Saturday, November 1, 2008

Do we ever have to do it again?

Besides seeing my kids dressed up, the rest of it can go...

Our plan took a little detour, however we still managed to have a safe and happy time.

We had decided we were going to take the kids trick or treating to a few houses that I had dropped off safe candy at. The kids had such a great time with that, and did not want to quit.

I was armed with wipes, benadryl and an epi, so we attempted a few other houses. My husband also had a back up bucket to put non-safe candy in.

We instructed our little man not to touch anything that was handed to him. Remember, he is two, how do you think that worked?

After the first house, my husband held on to little man's free hand at the door, and would not let go. Little man was unable to grab the candy. If my husband saw an unsafe candy coming, he intercepted, and put it into the back up bucket.
As far as my daughters bucket, we did a trade, for yummy Vermont Nut Free Skippers, when we got home. By the way, I love those little skippers, and my daughter is so happy to have what she calls safe M&M's.

We did not stay out too long. The kids got tired quickly, and we returned to the house. The rest of the night was spent fighting over who was going to hand out our allergy friendly candy. Luckily they took turns and everyone was happy.

All and all, the night went well. I still felt a lot of anxiety about being around so many unsafe things with my little guy. My husband must of too. When we got back to the house, he said, "I guess from now on, we can go away for Halloween, so we do not have to deal with all of this."

That is a nice thought. I will leave you with a few photos, which was the only thing that made yesterday worthwhile.

Our Pink Minnie Mouse

I eat nut-free cookies

Oh the love

Too many smarties

End of the night silly girl

Brother couldn't resist being silly too


  1. My son has a peanut allergy too... very scarey I know. I carry the epipen with us. When he was two he remembered the exposure/ shot/ and bad medicine at the hospital after babysitter forgot and gave him a bite :( I would teach him "no peanuts" and "allergic"- they are smart. He learned by me checking labels of processed food that that was important- "mommy check it first" he would say and hand the bag to me. No Chick-Fil-A, so sad.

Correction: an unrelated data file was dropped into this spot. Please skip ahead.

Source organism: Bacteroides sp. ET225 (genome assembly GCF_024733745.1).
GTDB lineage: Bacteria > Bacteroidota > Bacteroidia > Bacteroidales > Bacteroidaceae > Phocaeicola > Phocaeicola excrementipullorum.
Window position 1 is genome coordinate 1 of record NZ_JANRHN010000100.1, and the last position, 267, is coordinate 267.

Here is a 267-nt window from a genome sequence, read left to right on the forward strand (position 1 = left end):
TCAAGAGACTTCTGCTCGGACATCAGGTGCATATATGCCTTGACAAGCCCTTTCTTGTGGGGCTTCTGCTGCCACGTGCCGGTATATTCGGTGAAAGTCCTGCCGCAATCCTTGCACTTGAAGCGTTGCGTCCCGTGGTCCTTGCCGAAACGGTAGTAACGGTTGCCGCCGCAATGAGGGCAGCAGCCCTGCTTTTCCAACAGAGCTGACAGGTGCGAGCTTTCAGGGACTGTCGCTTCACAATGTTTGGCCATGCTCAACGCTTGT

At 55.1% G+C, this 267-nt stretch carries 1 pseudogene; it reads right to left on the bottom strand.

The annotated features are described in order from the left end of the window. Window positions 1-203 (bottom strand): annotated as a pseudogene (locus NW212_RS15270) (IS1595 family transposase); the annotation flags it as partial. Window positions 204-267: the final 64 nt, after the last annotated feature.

2. I know how daunting the early years of Trick or Treating can be once you've had this diagnosis. And it's very hard with a 2-year-old. They don't "get it" completely, yet so you have the constant worry they'll get something they can't have.

    The extra bag/bucket for unsafe is a great idea and we also do that.

    Don't give up on Halloween just yet--I nearly did when my daughter was 4 and I just wanted to opt out of the whole thing. But we've gone out every year and she seems to be dealing fine. Of course, the Vermont Nut-Free Chocolate is a nice consolation prize!

    I think the kids who don't get what everyone else can have take less for granted...they seem to mature faster and be more compassionate little people!

    BTW, Your kids looked adorable in their costumes!!

  3. I'm so glad that everything went okay and you guys had a great Halloween experience. :o)

    P.S The header came from It's fun and best part about it... It's FREE!!!!!

  4. Maybe you could get a costume with gloves next year?! That sounds so rough. My son loves trick or treating but wont eat any of it in his own free will. He has gotten sick of off so many things that he aint the least bit interested in any of it. Hoping your little guy will be the same (minus the sick a lot) by the time he is Gavin's age (3 and a half).